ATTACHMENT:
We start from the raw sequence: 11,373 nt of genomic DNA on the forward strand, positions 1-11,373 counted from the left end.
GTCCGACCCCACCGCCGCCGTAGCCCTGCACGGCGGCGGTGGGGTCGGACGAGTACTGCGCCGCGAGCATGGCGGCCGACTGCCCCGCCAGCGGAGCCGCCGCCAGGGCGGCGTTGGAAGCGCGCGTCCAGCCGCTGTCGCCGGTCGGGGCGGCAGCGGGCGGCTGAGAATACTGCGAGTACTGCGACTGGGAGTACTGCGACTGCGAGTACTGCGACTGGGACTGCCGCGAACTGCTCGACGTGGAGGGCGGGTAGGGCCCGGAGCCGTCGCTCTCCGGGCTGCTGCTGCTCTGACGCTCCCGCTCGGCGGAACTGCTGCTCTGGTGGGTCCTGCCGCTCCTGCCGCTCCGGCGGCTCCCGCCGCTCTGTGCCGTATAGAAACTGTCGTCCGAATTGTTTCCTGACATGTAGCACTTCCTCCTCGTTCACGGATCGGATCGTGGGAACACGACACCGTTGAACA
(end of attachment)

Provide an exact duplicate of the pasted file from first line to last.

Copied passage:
We start from the raw sequence: 11,373 nt of genomic DNA on the forward strand, positions 1-11,373 counted from the left end.
GTCCGACCCCACCGCCGCCGTAGCCCTGCACGGCGGCGGTGGGGTCGGACGAGTACTGCGCCGCGAGCATGGCGGCCGACTGCCCCGCCAGCGGAGCCGCCGCCAGGGCGGCGTTGGAAGCGCGCGTCCAGCCGCTGTCGCCGGTCGGGGCGGCAGCGGGCGGCTGAGAATACTGCGAGTACTGCGACTGGGAGTACTGCGACTGCGAGTACTGCGACTGGGACTGCCGCGAACTGCTCGACGTGGAGGGCGGGTAGGGCCCGGAGCCGTCGCTCTCCGGGCTGCTGCTGCTCTGACGCTCCCGCTCGGCGGAACTGCTGCTCTGGTGGGTCCTGCCGCTCCTGCCGCTCCGGCGGCTCCCGCCGCTCTGTGCCGTATAGAAACTGTCGTCCGAATTGTTTCCTGACATGTAGCACTTCCTCCTCGTTCACGGATCGGATCGTGGGAACACGACACCGTTGAACA